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can take advantage of the floods if there are any. Our men will be in great danger, and something should be done."

But the general scoffed at his words, called him a fool and blamed him for injuring the spirit of his men. So Ch'êng Ho went away greatly ashamed.

Then he went to P'ang Tê, who saw the force of his words and promised that if Yü Chin would not move camp the next day he himself would do so. So Ch'êng Ho left it at that.

That night there came a great storm. As P'ang Tê sat in his tent he heard the sound as of ten thousand horses in stampede and a roar as of the drums of war seeming to shake the earth. He was alarmed, left his tent and mounted his charger to go and see what it meant. Then he saw the rolling waters coming in from every side and the seven armies flying from the flood, which speedily rose to the height of ten feet. Yü Chin and P'ang Tê, with many other officers, sought safety by rushing up the hills.

As day dawned, Kuan Yü and his men came along in large boats with flags flying and drums beating. Yü Chin saw no way of escape, and his following was reduced to about three score. They all said they must surrender. Kuan Yü made them strip and then took them on board.

After that he went to capture Pang Tê, who was standing on a hillock with the two Tungs, Ch'êng Ho and the faithful five hundred, all unarmed. P'êng Tê saw his arch enemy approach without a sign of fear, and even went boldly to meet him. Kuan Yü surrounded the party with his boats, and the archers began to shoot. When more than half the men had been struck down, the survivors became desperate. The two Tungs pressed their chief to give in. But P'ang Tê only raged.

“I have received great kindness from the prince; think you that I will bow the head to any other?"

He cut down the two Tungs and then shouted, “Anyone who says surrender shall be as these two."

So the survivors made a desperate effort to beat off their enemies, and they held their own up to mid-day. Then Kuan Yü's men redoubled their efforts, and the arrows and stones rained down upon the defenders, who fought desperately hand to hand with their assailants.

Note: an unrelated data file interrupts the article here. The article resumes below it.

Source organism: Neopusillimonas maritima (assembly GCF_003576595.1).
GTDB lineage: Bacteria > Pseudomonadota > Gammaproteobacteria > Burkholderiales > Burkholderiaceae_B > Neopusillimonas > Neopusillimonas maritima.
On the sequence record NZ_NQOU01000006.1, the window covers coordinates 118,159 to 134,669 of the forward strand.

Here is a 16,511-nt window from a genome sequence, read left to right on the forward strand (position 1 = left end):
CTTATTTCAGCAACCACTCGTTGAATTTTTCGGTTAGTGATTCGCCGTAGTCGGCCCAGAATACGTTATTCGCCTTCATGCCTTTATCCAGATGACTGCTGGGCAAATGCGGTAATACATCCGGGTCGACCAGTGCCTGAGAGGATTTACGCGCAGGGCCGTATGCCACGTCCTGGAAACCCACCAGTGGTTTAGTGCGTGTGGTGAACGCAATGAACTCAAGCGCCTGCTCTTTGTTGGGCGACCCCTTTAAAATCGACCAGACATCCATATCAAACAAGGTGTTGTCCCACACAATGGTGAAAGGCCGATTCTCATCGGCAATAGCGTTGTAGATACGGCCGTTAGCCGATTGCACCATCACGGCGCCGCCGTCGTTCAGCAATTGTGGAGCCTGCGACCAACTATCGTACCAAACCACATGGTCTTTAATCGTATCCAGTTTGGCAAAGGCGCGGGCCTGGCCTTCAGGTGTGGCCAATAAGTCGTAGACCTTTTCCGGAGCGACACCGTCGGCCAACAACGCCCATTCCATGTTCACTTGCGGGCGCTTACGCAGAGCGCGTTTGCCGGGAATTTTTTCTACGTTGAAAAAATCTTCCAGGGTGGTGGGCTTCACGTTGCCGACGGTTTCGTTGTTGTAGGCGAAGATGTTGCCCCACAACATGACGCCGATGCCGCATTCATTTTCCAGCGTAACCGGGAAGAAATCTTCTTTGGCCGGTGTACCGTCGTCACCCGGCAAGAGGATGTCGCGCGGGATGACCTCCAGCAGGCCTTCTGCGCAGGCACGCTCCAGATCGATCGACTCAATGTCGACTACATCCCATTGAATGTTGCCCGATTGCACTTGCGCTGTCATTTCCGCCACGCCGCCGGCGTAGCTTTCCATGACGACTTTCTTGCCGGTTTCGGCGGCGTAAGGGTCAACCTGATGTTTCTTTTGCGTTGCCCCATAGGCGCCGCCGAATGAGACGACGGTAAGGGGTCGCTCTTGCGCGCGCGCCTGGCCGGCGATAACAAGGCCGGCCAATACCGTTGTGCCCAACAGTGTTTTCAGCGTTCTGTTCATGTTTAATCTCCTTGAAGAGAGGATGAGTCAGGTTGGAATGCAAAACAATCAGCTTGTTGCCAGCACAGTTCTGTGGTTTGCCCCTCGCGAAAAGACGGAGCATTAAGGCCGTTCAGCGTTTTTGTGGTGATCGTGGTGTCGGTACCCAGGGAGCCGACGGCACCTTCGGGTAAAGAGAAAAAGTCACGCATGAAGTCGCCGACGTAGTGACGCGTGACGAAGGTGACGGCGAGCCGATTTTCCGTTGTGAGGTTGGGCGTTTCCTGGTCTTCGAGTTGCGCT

"The valorous leader fears death less than desertion; the brave warrior does not break faith to save his life," cried P‘ang Tê. “This is the day of my death, but I will fight on to the last.”

So Ch‘êng Ho pressed on till he fell into the water wounded, and then the soldiers yielded.

P'ang Tê fought on. Then one of the boats happened to close in to the bank. With a tremendous leap P'ang Tê lighted on it and slashed at the occupants, killing several. The others jumped overboard and swam away. Then P'ang Tê, one hand still holding his sword, tried to maneuver the boat across the river to the city. Then there came drifting down a raft, which collided with and upset his boat so that he was struggling in the water. But a captain on the raft jumped into the water, gripped him and put him on the boat again.

The captor was Chou Ts'ang, a skilful waterman who, having lived in Chingchou for many years, was thoroughiy expert in boat navigation. Beside, he was very powerful and so was able to make P'ang Tê a prisoner.

In this flood perished the whole of the seven armies, except the few that saved themselves by swimming; these latter, having no way of escape, surrendered to the victors.